Bevin's position on Medicaid expansion has softened with time; early in 2015, he was calling for the elimination of Medicaid expansion altogether in the state, but by the end of the year, it appeared much more likely that Medicaid expansion will remain in place in Kentucky, but with modifications starting in 2017 that might include increased cost-sharing or the purchase of subsidized private plans through the exchange for some enrollees.

How will Bevin's changes impact the people of Kentucky?

Because Kentucky's exchange and Medicaid expansion have been so successful, the new governor's plan to eliminate Kynect and modify the state's Medicaid expansion have been creating headlines across the country. 

But while healthcare policy analysts are debating the relative pros and cons of Bevin's changes, the people of Kentucky are wondering whether they're going to lose their health insurance.

In most cases, the answer is probably not. Regardless of whether Kentucky uses Kynect or Healthcare.gov in 2017, the same plans and subsidies will be available for residents who buy their own health insurance (although they might not be the same plans that are available in 2016 - plan availability can change from one year to the next, regardless of whether the exchange is state-run or federally-run).

And it appears that Bevin is planning to continue Medicaid expansion, although he's been clear that he wants to implement changes that require enrollees to pay more for their coverage and care. In other states that have implemented Section 1115 waivers, premiums for enrollees with income above the poverty level is a common feature, and that's likely to be an avenue that Bevin pursues.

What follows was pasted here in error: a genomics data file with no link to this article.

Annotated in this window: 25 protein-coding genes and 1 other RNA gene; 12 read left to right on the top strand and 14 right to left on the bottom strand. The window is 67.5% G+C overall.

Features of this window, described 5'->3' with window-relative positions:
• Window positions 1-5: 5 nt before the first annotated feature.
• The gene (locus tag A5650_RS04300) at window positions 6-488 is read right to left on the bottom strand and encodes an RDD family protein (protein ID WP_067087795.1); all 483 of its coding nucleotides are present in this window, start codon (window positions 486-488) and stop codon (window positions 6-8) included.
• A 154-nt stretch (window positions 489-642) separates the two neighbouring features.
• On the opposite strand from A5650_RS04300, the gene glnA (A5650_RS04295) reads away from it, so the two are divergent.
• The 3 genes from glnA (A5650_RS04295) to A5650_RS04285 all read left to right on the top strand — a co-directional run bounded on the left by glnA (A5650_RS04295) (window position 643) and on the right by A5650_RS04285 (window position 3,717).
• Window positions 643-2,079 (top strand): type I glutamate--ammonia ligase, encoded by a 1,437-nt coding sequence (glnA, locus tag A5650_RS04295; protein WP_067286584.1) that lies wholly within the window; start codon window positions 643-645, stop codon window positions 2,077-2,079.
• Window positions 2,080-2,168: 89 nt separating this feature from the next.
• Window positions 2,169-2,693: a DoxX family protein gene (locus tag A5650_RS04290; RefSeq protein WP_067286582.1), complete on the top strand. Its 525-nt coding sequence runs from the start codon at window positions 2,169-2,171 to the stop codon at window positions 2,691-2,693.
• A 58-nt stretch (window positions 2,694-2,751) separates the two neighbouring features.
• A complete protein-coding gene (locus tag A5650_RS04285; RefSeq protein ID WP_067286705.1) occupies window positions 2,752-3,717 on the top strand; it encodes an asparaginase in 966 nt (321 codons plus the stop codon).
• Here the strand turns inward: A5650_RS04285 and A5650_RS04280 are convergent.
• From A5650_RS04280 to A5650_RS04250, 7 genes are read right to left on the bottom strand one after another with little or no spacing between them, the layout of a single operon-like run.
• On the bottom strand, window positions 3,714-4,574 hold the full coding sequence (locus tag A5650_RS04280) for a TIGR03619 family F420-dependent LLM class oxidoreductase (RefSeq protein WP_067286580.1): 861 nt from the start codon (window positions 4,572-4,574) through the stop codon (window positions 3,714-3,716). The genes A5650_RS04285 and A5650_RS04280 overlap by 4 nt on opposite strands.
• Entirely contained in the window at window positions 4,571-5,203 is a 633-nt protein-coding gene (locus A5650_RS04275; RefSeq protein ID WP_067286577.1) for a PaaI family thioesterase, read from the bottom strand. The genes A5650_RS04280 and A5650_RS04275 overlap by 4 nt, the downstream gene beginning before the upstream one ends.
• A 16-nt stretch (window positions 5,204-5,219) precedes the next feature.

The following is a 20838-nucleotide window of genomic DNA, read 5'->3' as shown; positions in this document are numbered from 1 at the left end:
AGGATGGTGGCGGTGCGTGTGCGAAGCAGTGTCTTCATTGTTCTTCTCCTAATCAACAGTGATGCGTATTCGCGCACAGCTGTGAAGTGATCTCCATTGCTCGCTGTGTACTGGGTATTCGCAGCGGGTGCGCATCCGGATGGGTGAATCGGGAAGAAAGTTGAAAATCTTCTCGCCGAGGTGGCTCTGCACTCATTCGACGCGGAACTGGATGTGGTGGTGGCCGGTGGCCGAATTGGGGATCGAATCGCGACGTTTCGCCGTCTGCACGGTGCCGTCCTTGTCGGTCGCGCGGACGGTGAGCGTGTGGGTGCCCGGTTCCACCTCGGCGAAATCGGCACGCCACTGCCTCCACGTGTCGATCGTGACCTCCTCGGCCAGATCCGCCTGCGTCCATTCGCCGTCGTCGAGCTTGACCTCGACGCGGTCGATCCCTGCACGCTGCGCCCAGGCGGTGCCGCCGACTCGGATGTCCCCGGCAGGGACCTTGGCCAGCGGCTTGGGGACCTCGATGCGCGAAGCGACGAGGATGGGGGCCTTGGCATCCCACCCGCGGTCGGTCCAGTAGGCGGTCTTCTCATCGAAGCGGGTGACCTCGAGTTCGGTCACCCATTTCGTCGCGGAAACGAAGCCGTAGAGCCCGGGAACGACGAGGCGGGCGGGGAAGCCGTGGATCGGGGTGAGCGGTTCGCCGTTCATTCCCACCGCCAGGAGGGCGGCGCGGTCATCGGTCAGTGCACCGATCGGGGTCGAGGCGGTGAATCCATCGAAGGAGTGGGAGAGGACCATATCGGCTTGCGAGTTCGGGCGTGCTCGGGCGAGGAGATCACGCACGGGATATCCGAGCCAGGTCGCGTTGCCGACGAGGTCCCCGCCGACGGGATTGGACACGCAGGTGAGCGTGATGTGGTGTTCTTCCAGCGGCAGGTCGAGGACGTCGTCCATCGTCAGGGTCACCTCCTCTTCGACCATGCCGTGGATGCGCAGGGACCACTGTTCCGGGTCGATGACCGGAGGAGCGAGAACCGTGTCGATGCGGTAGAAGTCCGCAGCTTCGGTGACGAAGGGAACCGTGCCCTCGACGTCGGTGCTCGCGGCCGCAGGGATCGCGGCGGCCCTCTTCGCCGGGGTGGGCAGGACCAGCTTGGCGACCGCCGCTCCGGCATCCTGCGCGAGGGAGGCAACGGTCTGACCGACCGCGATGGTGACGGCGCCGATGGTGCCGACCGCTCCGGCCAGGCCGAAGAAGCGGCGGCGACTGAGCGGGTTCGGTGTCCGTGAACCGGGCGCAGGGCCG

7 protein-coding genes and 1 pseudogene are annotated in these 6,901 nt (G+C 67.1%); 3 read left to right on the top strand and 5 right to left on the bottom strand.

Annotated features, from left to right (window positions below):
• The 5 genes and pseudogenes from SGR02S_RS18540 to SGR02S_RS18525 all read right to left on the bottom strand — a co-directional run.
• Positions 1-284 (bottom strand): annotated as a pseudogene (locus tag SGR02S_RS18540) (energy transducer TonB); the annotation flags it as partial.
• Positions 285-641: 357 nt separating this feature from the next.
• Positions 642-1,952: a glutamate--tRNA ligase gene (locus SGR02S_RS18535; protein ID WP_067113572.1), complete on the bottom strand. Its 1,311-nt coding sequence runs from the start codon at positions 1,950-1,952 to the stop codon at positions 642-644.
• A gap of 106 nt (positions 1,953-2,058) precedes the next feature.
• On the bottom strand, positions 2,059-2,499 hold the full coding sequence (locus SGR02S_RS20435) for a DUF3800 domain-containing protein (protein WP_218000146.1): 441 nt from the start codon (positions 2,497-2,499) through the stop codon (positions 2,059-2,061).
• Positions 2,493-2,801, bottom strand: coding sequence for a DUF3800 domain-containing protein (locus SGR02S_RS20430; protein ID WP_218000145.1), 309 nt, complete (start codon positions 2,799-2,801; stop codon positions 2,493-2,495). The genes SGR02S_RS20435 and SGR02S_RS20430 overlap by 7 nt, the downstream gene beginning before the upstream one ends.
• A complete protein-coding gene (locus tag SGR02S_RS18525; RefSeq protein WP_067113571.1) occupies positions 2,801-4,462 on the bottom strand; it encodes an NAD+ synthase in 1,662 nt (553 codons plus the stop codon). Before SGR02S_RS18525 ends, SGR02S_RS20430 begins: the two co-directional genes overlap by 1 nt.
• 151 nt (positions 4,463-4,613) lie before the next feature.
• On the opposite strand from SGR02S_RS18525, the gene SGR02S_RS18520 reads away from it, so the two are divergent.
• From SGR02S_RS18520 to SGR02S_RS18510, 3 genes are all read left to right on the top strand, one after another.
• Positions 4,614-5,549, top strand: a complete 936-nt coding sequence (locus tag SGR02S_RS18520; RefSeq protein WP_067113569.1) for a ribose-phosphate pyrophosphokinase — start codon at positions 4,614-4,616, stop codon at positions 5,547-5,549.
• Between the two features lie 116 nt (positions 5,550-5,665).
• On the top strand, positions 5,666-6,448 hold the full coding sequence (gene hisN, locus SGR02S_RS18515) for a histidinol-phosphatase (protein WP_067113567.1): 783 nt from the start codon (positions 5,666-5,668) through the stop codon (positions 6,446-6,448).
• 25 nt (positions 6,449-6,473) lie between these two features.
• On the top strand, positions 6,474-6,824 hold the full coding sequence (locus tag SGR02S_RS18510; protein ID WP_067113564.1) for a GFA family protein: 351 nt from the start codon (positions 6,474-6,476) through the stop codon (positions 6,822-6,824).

Although the premiums tend to be very modest when compared with the cost of private health insurance, evidence gathered from other states indicates that even small premiums in the Medicaid program tend to result in significantly lower enrollment among the population that must pay premiums. 

If Bevin moves ahead with his commitment to modify the state's Medicaid expansion - and assuming HHS approves his proposal - there is no doubt that the total number of people enrolled in expanded Medicaid in Kentucky will be lower going forward than it would have been had the current Medicaid expansion been left intact. But for people willing and able to comply with whatever requirements are put in place under the state's 1115 waiver, expanded Medicaid will still be available for low-income residents in Kentucky.

Interestingly enough - despite the fact that Bevin campaigned on an anti-Obamacare platform, the majority of Kentucky residents would prefer that Bevin keep Kynect and Medicaid expansion without changes. 

It appears that will not be the case, although even with Bevin's proposed changes, health insurance, subsidies, and Medicaid will continue to be available to most of the people for whom they're currently available. But instead of running its own show, Kentucky will be using the federal government's exchange. And instead of simply providing Medicaid to all low-income residents, Kentucky will be making at least some of them jump through some new hoops in order to get coverage.